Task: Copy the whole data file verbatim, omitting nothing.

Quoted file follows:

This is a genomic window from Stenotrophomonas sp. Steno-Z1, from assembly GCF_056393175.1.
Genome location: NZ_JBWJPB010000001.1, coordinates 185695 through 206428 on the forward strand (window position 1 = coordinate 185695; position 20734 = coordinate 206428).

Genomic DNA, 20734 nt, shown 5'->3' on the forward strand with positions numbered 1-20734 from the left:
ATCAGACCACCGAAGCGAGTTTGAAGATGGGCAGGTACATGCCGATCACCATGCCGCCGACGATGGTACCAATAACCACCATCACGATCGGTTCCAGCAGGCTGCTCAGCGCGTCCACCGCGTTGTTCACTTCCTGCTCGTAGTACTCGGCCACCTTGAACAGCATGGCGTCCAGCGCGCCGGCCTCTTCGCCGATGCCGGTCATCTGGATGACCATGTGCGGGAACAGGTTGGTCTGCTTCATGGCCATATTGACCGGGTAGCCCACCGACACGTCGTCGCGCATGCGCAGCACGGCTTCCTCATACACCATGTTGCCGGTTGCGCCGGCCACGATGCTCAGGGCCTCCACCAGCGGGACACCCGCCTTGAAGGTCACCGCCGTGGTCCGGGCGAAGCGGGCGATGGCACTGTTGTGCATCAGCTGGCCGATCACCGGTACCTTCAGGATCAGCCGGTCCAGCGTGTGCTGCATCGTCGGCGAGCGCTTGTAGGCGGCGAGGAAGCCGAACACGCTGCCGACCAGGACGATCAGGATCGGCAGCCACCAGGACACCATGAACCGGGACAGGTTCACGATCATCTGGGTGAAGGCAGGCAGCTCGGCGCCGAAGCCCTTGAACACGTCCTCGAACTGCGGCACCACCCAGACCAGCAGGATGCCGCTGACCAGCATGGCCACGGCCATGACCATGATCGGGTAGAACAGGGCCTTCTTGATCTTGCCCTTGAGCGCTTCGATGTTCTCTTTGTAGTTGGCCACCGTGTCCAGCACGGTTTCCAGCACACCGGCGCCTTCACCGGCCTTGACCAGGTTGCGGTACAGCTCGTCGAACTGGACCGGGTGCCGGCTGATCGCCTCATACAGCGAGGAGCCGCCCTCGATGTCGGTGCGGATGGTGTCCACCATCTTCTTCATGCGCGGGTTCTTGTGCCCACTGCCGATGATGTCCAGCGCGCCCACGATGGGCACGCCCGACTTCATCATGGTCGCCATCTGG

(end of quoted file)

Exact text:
This is a genomic window from Stenotrophomonas sp. Steno-Z1, from assembly GCF_056393175.1.
Genome location: NZ_JBWJPB010000001.1, coordinates 185695 through 206428 on the forward strand (window position 1 = coordinate 185695; position 20734 = coordinate 206428).

Genomic DNA, 20734 nt, shown 5'->3' on the forward strand with positions numbered 1-20734 from the left:
ATCAGACCACCGAAGCGAGTTTGAAGATGGGCAGGTACATGCCGATCACCATGCCGCCGACGATGGTACCAATAACCACCATCACGATCGGTTCCAGCAGGCTGCTCAGCGCGTCCACCGCGTTGTTCACTTCCTGCTCGTAGTACTCGGCCACCTTGAACAGCATGGCGTCCAGCGCGCCGGCCTCTTCGCCGATGCCGGTCATCTGGATGACCATGTGCGGGAACAGGTTGGTCTGCTTCATGGCCATATTGACCGGGTAGCCCACCGACACGTCGTCGCGCATGCGCAGCACGGCTTCCTCATACACCATGTTGCCGGTTGCGCCGGCCACGATGCTCAGGGCCTCCACCAGCGGGACACCCGCCTTGAAGGTCACCGCCGTGGTCCGGGCGAAGCGGGCGATGGCACTGTTGTGCATCAGCTGGCCGATCACCGGTACCTTCAGGATCAGCCGGTCCAGCGTGTGCTGCATCGTCGGCGAGCGCTTGTAGGCGGCGAGGAAGCCGAACACGCTGCCGACCAGGACGATCAGGATCGGCAGCCACCAGGACACCATGAACCGGGACAGGTTCACGATCATCTGGGTGAAGGCAGGCAGCTCGGCGCCGAAGCCCTTGAACACGTCCTCGAACTGCGGCACCACCCAGACCAGCAGGATGCCGCTGACCAGCATGGCCACGGCCATGACCATGATCGGGTAGAACAGGGCCTTCTTGATCTTGCCCTTGAGCGCTTCGATGTTCTCTTTGTAGTTGGCCACCGTGTCCAGCACGGTTTCCAGCACACCGGCGCCTTCACCGGCCTTGACCAGGTTGCGGTACAGCTCGTCGAACTGGACCGGGTGCCGGCTGATCGCCTCATACAGCGAGGAGCCGCCCTCGATGTCGGTGCGGATGGTGTCCACCATCTTCTTCATGCGCGGGTTCTTGTGCCCACTGCCGATGATGTCCAGCGCGCCCACGATGGGCACGCCCGACTTCATCATGGTCGCCATCTGG